I don’t know whether I’m fat or thin. I suspect I might be ‘plump’. I do know that when I was a teenager and in my early twenties, I was skinny. I also know that I am not skinny now. One reason I know this is that when I went back to my old university last summer, I had to be reintroduced to the college chaplain by my (still) skinny boyfriend who was in the same year...

All three of Ali Smith’s novels are set in holiday places. In Like (1997), Amy Shone and her daughter Kate live on a caravan site in Scotland; the characters of Hotel World (2001) are guests and workers at the Global Hotel in an unnamed city; in The Accidental, the new book, the Smart family are spending their summer in a mock-Tudor holiday house near the Norfolk Broads. Caravan sites,...

The first time Alexander Masters met Stuart Shorter, he was crouched in a doorway next to the discount picture-framing shop round the corner from Sidney Sussex College in Cambridge: as it happens, the framing shop I used to work for as a sandwich boarder in my teens. Every Saturday the shop owner would hand me a board and a stack of leaflets and I’d hurry down to Christ’s Pieces,...

Hanif Kureishi’s father, like many fathers, hated his job (he was a clerk at the Pakistani Embassy in London). But unlike many fathers, he tried in his spare time to forge for himself an alternative, fulfilling career as a writer. He was proud, humiliated, persistent. He wrote at least four novels, all of which were turned down by publishers and agents. Kureishi recalls mornings in the...

Drip-Feed: Toni Morrison

Eleanor Birne, 19 August 2004

Love comes dangerously close to looking like a creative-writing exercise. Characters tell different versions of the same story. Their pasts are recreated in flashback so that the reader can construct their lives from moments and fragments. Beloved and Jazz are bigger and more generous, maybe more old-fashioned, but more interesting; in Love, Morrison has tried to keep all the grand narrative elements without having anything grand to narrate. The result, a novel by drip-feed, is sterile. There’s no excess, and nothing to spare. Morrison is short of breath.”

Doing Chatting: Asperger’s

Eleanor Birne, 9 October 2003

When my grandmother found out my mother was going to marry my father, she asked my mother to reconsider. ‘What about David?’ she said. ‘Wouldn’t you like to marry David instead?’ David is my father’s brother. He still lives alone in the council house my grandmother died in. He used to hear voices; schizophrenia was suspected until it turned out that he was...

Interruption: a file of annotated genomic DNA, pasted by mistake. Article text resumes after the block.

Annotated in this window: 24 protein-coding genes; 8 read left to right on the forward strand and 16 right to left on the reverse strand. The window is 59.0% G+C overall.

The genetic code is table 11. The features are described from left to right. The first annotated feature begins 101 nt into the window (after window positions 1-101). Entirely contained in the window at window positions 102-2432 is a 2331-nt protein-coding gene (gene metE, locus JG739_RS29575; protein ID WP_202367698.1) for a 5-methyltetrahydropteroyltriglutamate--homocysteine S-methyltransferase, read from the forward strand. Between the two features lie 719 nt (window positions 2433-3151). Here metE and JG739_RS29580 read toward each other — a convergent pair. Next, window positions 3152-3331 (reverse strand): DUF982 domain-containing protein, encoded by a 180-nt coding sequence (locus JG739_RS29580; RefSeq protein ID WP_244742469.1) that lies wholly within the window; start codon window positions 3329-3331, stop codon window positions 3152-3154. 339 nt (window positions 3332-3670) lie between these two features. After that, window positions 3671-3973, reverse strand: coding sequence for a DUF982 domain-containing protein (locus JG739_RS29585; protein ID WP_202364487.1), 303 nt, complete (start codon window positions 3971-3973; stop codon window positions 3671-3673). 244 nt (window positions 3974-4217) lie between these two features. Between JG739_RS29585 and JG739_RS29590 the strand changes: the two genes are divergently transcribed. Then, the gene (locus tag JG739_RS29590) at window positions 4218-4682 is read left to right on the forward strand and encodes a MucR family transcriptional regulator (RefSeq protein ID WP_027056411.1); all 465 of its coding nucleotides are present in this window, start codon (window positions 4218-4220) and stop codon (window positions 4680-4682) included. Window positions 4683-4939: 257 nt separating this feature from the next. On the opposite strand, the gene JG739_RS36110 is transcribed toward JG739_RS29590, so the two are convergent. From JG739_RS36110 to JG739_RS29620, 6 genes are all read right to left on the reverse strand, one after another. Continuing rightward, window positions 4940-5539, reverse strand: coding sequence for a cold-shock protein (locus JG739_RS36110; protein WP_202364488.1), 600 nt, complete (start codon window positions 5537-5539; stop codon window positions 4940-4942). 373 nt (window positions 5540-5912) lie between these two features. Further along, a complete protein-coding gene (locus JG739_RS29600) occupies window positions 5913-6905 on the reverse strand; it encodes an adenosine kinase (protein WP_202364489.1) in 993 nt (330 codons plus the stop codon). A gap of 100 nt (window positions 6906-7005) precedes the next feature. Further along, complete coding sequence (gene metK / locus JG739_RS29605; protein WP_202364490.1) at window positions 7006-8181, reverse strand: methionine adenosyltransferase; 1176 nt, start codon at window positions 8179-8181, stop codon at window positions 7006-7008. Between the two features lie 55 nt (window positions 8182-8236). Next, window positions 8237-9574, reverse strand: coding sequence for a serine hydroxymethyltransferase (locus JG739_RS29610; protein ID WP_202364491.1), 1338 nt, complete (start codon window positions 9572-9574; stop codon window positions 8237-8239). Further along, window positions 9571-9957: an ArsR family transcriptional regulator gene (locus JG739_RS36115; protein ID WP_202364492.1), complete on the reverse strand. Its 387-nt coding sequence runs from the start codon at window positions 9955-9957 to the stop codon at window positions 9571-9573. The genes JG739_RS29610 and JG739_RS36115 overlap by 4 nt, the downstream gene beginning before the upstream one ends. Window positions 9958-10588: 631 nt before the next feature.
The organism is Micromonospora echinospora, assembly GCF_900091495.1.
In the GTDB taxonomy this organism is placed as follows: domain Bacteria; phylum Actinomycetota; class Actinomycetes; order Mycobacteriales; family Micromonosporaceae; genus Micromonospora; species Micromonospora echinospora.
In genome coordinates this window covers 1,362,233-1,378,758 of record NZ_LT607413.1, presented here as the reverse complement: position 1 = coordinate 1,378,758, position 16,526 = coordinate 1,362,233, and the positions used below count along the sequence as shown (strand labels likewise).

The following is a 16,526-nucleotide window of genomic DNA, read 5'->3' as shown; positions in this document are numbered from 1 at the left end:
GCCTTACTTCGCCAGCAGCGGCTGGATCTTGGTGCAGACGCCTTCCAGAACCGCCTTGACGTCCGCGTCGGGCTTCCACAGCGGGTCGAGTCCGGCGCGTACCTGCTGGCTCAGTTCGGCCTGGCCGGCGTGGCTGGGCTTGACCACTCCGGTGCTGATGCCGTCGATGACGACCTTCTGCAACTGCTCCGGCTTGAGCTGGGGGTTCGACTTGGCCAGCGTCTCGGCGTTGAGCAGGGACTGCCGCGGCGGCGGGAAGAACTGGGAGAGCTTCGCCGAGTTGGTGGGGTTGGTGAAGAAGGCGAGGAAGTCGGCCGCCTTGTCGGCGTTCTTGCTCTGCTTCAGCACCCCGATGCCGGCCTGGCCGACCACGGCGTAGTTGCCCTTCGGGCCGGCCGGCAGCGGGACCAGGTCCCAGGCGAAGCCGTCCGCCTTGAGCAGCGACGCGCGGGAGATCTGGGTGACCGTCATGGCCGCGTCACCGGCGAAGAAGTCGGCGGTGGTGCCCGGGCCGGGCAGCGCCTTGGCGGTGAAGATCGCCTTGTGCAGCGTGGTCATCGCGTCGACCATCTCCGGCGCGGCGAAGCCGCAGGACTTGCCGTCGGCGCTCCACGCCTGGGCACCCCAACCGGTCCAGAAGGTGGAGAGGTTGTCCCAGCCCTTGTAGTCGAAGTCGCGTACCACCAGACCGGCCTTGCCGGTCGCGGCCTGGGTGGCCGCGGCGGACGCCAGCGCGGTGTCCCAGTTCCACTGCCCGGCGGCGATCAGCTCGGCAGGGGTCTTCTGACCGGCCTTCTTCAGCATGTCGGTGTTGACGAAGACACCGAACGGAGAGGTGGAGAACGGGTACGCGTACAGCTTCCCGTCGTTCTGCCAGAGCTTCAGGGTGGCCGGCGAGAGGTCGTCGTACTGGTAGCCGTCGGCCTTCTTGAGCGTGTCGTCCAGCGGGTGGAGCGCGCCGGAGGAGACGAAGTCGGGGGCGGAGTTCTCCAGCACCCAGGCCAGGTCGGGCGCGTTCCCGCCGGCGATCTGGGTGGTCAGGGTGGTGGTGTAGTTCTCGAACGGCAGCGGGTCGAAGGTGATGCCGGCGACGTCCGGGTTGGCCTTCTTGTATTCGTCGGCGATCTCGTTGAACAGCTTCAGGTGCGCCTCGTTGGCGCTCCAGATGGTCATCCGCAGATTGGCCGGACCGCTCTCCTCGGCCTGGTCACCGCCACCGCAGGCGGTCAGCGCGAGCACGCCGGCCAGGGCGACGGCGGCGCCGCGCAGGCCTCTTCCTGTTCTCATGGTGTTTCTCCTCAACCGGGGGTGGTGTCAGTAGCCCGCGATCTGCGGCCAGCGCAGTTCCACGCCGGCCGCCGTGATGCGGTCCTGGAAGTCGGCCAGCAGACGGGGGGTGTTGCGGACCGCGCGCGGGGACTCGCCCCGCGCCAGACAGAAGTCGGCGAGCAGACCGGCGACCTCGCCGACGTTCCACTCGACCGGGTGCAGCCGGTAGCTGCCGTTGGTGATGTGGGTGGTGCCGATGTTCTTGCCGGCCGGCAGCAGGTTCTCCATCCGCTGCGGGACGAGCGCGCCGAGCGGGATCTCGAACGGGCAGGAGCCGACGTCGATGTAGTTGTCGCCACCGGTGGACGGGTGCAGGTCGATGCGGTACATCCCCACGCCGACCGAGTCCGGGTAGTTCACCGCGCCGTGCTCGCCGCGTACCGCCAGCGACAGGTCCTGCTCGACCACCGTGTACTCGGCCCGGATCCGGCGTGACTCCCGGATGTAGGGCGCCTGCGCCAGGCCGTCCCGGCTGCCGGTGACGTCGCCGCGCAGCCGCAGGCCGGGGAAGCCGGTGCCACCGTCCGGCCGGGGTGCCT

From The Blog
13 March 2019

In the early 1970s, Sargy Mann was diagnosed with cataracts. He continued to paint, but he had to look much harder than most people. Eventually he went completely blind, but kept on painting.

From The Blog
26 April 2011

Turner Contemporary sits above Margate sands, a series of white boxes that, from a distance, looks like a municipal sports centre, but as you get closer and enter its immediate surroundings, pass the concrete benches and desert-chic flowerbeds and descend the gleaming white stairways, looks more like a piece of LA dropped into the down-at-heel Regency seaside town. But you can tell it's still Margate because the gallery café has shiny ashtrays on the terrace tables and serves fry-ups.

From The Blog
10 December 2009

Tracey Emin has complained to the police of 'harassment', after a spoof letter purportedly written by her was sent to some of her neighbours in Spitalfields. It was written in childish handwriting, similar to her now iconic style (but spelled correctly, which made it instantly suspect). It outlined her supposed plans for the Tenter Ground weaving works, an old Huguenot factory she is restoring: a swimming-pool was mentioned, along with the fact that she didn't like traditional building methods. She bought the building last year to a small fanfare of publicity. There was positive coverage in, among other places, the Observer ('Emin pays £4 million to save art district'), the Evening Standard (‘Emin weaves £4 million scheme to keep art in Spitalfields’) and the Times property supplement (‘Tracey Emin is leading the battle to save the "cultural heart" of East London from developers’). In interviews, Emin got all nostalgic, telling the Observer that the whole area used to be 'full of artists... the rents were still comparatively low and there were lots of our friends living around us and using freezing-cold studios.' Colliers, the agent who handled the sale of Tenter Ground, said she said she 'made the acquisition to ensure the building remained in use by artists'. This all sounds very altruistic and noble, until you read the bit where she says: 'I will be working there on my own.'